Feeds

Bind DNS resolver purged of critical DoS bug

Query domain, server goes boom

5 things you didn’t know about cloud backup

Makers of the internet's most widely used domain name resolution software have patched a vulnerability that allowed attackers to crash many systems that run the program.

By querying a domain with large resource record sets (or RRsets) and trying to negatively cache a response, attackers can cause the Bind server to crash. The denial-of-service vulnerability threatens systems that use various versions of Bind 9 as a caching resolver. DNS systems use negative caching to improve resolution response time by preventing servers from looking up non-existent domains over and over.

“In this vulnerability, very large RRSIG RRsets included in a negative response can trigger an assertion failure that will crash named (Bind 9 DNS) due to an off-by-one error in a buffer size check,” read an advisory published by the Internet Systems Consortium, the group that maintains Bind.

The advisory continued:

The nature of this vulnerability would allow remote exploit. An attacker can set up a DNSSEC signed authoritative DNS server with large RRSIG RRsets to act as the trigger. The attacker would then find ways to query an organization’s caching resolvers for non-existent names in the domain served by the bad server, getting a response that would “trigger” the vulnerability. The attacker would require access to an organization’s caching resolvers; access to the resolvers can be direct (open resolvers), through malware (using a BOTNET to query negative caches), or through driving DNS resolution (a SPAM run that has a domain in the E-mail that will cause the client to perform a lookup).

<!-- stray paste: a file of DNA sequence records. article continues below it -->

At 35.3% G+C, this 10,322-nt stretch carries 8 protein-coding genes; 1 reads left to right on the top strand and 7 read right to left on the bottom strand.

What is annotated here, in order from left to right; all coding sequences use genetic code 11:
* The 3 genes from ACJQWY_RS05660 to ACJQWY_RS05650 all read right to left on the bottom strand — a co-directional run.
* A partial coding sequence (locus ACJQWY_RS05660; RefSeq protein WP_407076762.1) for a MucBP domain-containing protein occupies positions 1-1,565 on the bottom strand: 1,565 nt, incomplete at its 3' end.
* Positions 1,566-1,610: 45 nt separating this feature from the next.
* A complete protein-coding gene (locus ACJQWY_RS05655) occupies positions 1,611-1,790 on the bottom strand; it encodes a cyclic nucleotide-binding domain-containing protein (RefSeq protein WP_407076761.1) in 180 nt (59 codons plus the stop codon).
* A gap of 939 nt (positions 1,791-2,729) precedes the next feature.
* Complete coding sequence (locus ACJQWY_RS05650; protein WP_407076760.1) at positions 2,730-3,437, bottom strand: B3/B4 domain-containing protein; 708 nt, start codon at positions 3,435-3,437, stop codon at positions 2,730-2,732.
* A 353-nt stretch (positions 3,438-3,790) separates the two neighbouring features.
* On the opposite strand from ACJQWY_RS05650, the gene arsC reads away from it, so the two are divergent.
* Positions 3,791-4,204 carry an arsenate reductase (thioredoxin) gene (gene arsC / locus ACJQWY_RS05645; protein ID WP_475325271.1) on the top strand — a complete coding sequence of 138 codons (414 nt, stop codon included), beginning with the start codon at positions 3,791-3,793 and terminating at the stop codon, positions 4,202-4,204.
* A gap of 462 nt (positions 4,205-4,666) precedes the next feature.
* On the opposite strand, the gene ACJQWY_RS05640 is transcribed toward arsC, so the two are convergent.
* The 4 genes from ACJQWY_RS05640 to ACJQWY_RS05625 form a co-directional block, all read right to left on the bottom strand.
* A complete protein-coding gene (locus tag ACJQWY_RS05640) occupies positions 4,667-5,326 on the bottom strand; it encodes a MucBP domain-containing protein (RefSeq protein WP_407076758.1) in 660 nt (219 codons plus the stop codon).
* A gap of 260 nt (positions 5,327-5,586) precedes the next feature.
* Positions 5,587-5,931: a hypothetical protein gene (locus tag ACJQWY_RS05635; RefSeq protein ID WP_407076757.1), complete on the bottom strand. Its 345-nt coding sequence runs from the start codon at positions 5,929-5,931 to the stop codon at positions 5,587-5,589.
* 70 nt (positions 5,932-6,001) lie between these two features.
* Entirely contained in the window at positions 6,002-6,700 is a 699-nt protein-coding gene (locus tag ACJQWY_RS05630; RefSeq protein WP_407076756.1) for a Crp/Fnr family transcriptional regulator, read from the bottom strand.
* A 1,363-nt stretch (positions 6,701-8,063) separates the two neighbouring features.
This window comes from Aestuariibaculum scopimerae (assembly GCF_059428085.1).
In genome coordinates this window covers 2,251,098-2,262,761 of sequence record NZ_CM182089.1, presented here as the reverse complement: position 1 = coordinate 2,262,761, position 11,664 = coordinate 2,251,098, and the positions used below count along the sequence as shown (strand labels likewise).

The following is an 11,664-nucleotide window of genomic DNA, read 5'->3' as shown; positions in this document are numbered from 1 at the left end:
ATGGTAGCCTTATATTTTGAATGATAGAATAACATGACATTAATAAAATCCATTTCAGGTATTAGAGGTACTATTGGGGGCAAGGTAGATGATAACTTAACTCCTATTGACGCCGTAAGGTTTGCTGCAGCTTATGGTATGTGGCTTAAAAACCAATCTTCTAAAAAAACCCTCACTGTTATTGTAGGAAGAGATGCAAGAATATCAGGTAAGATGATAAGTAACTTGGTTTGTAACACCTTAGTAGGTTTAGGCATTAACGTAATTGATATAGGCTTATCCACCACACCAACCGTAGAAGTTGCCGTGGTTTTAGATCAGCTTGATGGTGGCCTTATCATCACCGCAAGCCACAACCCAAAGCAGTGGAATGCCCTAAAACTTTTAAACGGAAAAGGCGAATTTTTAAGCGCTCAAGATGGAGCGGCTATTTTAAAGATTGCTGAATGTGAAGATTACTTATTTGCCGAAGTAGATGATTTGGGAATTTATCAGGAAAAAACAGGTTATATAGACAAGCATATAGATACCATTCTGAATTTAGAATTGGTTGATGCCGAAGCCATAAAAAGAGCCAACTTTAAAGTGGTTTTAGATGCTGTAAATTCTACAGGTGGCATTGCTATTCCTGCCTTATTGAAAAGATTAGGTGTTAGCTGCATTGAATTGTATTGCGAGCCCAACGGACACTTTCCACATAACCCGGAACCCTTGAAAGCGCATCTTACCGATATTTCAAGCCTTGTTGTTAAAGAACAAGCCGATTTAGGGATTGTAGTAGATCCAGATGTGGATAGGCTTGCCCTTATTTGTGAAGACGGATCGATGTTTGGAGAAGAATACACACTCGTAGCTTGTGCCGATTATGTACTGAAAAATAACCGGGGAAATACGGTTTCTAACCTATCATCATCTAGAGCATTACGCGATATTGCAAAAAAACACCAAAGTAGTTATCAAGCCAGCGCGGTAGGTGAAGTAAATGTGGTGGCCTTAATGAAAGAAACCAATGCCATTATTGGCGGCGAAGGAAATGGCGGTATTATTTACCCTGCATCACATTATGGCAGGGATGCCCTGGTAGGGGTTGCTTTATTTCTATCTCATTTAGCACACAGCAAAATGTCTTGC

The advisory urges users to upgrade to Bind 9.4-ESV-R4-P1, 9.6-ESV-R4-P1, 9.7.3-P1, or 9.8.0-P2, which are available here.

As a partial workaround, users can restrict the DNS caching resolver system.

“Active exploitation can be accomplished through malware or Spam/Malvertizing actions that will force authorized clients to look up domains that would trigger this vulnerability,” the advisory warns. ®

Boost IT visibility and business value

More from The Register

next story
6 Obvious Reasons Why Facebook Will Ban This Article (Thank God)
Clampdown on clickbait ... and El Reg is OK with this
So, Apple won't sell cheap kit? Prepare the iOS garden wall WRECKING BALL
It can throw the low cost race if it looks to the cloud
EE accused of silencing customer gripes on social media pages
Hello. HELLO. Can EVERYTHING EVERYWHERE HEAR ME?!
Time Warner Cable customers SQUEAL as US network goes offline
A rude awakening: North Americans greeted with outage drama
Shoot-em-up: Sony Online Entertainment hit by 'large scale DDoS attack'
Games disrupted as firm struggles to control network
BT customers face broadband and landline price hikes
Poor punters won't be affected, telecoms giant claims
Broadband slow and expensive? Blame Telstra says CloudFlare
Won't peer, will gouge for Internet transit
prev story

Whitepapers

Best practices for enterprise data
Discussing how technology providers have innovated in order to solve new challenges, creating a new framework for enterprise data.
Implementing global e-invoicing with guaranteed legal certainty
Explaining the role local tax compliance plays in successful supply chain management and e-business and how leading global brands are addressing this.
Advanced data protection for your virtualized environments
Find a natural fit for optimizing protection for the often resource-constrained data protection process found in virtual environments.
How modern custom applications can spur business growth
Learn how to create, deploy and manage custom applications without consuming or expanding the need for scarce, expensive IT resources.
High Performance for All
While HPC is not new, it has traditionally been seen as a specialist area – is it now geared up to meet more mainstream requirements?